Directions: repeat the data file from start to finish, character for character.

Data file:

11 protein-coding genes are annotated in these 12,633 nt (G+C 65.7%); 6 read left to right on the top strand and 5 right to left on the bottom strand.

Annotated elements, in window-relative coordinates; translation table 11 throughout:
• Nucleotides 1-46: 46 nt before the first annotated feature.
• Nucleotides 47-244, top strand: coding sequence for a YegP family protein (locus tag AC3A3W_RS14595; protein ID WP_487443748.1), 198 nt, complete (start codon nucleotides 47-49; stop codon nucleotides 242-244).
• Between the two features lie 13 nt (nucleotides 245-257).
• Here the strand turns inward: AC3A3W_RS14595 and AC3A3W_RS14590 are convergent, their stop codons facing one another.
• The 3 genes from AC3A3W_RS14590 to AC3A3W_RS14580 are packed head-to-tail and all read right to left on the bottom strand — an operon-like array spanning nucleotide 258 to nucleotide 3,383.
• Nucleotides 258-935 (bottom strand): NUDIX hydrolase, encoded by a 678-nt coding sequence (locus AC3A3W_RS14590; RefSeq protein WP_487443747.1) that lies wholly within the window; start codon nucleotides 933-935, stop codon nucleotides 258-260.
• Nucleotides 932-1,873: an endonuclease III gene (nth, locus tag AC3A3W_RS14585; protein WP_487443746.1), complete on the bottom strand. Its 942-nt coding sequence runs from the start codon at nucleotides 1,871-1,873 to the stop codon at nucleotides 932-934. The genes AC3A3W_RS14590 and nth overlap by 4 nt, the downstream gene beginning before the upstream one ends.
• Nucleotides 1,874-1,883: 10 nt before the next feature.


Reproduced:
11 protein-coding genes are annotated in these 12,633 nt (G+C 65.7%); 6 read left to right on the top strand and 5 right to left on the bottom strand.

Annotated elements, in window-relative coordinates; translation table 11 throughout:
• Nucleotides 1-46: 46 nt before the first annotated feature.
• Nucleotides 47-244, top strand: coding sequence for a YegP family protein (locus tag AC3A3W_RS14595; protein ID WP_487443748.1), 198 nt, complete (start codon nucleotides 47-49; stop codon nucleotides 242-244).
• Between the two features lie 13 nt (nucleotides 245-257).
• Here the strand turns inward: AC3A3W_RS14595 and AC3A3W_RS14590 are convergent, their stop codons facing one another.
• The 3 genes from AC3A3W_RS14590 to AC3A3W_RS14580 are packed head-to-tail and all read right to left on the bottom strand — an operon-like array spanning nucleotide 258 to nucleotide 3,383.
• Nucleotides 258-935 (bottom strand): NUDIX hydrolase, encoded by a 678-nt coding sequence (locus AC3A3W_RS14590; RefSeq protein WP_487443747.1) that lies wholly within the window; start codon nucleotides 933-935, stop codon nucleotides 258-260.
• Nucleotides 932-1,873: an endonuclease III gene (nth, locus tag AC3A3W_RS14585; protein WP_487443746.1), complete on the bottom strand. Its 942-nt coding sequence runs from the start codon at nucleotides 1,871-1,873 to the stop codon at nucleotides 932-934. The genes AC3A3W_RS14590 and nth overlap by 4 nt, the downstream gene beginning before the upstream one ends.
• Nucleotides 1,874-1,883: 10 nt before the next feature.